Where Do I Get Care?

Your 2-year-old has an earache. You slip and sprain your ankle. You’re feeling chest pain. Do you know where you should be getting care in each of these cases? It’s important to know because if you go to the emergency room (ER) when it’s not actually an emergency, your insurance may not pay for your care.

A trip to the ER is usually the most expensive kind of care. The average ER visit costs more than the average American's monthly rent.

If you don’t need help right away, you can save time and money by setting up a same-day appointment with your doctor or going to an urgent care or convenient care clinic. These usually have extended hours, you don’t need an appointment, and many clinics have them.

It’s not always easy to know if you should go to the emergency room, especially when you need to act fast, but this guide can help. Trust your judgment. If you believe your health is in serious danger, it’s an emergency.

Know Where To Go

WhereWhen to GoType of CareCosts & Wait Time
Your PCP

Go here when you need preventive care or treatment for a current health issue. They can help manage your medications and refer you to specialists.

Telehealth

A growing number of providers are letting you schedule a telehealth video chat with them or an outside network of doctors through an app or website instead of coming in the office.

Use this if it's not an emergency, but you need care more quickly than you can get into your doctor's office.

If you're a Carle patient, you can video chat with a doctor through InstaCare by Carle for a $49 fee.

  • Common or minor infections, like strep throat
  • Cold and flu
  • Allergies and asthma
  • Earaches and headaches
  • Fever
  • Aches and pains
  • Rashes or insect bites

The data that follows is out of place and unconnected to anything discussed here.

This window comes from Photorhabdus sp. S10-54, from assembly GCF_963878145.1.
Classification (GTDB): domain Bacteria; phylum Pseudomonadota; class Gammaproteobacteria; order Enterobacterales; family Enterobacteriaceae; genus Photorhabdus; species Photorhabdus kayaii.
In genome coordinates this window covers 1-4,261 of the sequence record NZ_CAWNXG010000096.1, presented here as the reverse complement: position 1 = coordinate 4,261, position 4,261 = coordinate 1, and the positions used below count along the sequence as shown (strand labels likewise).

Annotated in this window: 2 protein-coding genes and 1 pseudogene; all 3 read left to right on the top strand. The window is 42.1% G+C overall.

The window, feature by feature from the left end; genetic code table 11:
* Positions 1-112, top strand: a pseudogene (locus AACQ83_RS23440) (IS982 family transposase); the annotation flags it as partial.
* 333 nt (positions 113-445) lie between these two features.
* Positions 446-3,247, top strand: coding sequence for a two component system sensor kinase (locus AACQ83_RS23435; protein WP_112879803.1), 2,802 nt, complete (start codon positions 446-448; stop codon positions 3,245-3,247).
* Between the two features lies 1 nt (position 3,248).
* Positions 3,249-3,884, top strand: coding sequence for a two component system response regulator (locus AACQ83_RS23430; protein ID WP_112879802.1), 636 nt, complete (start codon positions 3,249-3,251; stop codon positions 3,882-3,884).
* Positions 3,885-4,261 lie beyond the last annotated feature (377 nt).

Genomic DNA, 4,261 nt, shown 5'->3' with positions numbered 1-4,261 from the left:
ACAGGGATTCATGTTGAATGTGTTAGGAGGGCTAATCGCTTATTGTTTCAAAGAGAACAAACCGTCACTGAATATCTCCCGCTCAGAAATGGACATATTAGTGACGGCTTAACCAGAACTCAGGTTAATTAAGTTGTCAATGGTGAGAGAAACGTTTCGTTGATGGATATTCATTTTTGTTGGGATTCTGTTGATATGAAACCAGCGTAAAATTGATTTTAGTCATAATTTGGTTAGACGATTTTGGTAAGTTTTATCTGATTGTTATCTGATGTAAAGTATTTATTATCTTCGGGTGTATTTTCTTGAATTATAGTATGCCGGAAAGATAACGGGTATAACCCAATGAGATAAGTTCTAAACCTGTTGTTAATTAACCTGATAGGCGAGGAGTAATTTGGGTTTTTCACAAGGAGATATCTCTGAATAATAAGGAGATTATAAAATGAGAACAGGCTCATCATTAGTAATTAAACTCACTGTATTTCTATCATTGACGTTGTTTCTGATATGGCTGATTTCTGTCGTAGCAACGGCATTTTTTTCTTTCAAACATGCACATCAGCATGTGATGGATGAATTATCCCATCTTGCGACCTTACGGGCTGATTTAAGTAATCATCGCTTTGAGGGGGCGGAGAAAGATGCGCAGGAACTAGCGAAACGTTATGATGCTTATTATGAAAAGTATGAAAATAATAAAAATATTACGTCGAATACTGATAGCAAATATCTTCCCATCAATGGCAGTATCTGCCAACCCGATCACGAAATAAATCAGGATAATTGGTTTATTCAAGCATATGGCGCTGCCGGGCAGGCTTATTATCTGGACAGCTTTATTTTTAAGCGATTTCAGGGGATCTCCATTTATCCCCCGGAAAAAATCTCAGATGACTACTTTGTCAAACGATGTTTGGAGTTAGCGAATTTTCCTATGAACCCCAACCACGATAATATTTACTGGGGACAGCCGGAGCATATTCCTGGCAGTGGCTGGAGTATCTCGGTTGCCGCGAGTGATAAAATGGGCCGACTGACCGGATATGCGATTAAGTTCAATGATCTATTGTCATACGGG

• Constipation or diarrhea
  • Nausea or vomiting
  • Acne
  • Telehealth is so new that many telehealth apps aren't covered by health insurance yet, but most just charge you a small, flat rate that you’re responsible for, much like a copay
  • Saves you the cost of a trip to the doctor
  • Usually you will wait 15 minutes or less
  • Available 24/7, 365 days a year
Convenient or Urgent Care

Go here if it's not an emergency, but you need care more quickly than you can get into your doctor's office.

  • Common or minor infections, like strep throat
  • Cold and flu
  • Allergies and asthma
  • Minor cuts and rashes
  • Earaches and headaches
  • Sprains and strains
  • Minor burns
  • Fever
  • Aches and pains
  • Could include copayment or coinsurance costs depending on the service
  • Walk-ins are welcome, and wait times can vary, but they're usually shorter than the ER
ER

Go here when you need immediate treatment for a serious or life-threatening issue. Call 911 right away if it's an emergency.

  • Chest pain
  • Shortness of breath
  • Heavy bleeding
  • Large open wounds
  • Cuts that need closed
  • Major burns
  • Spine or head injuries
  • Broken bones
  • Fainting or seizures
  • Unconsciousness
  • Constant high or rising fever
  • Ongoing uncontrolled vomiting or diarrhea
  • Poisoning or severe allergic reactions
When Traveling

Follow this guide to go to urgent care or the ER while traveling, and you can connect to quality emergency medical care when you're far from home with Assist America.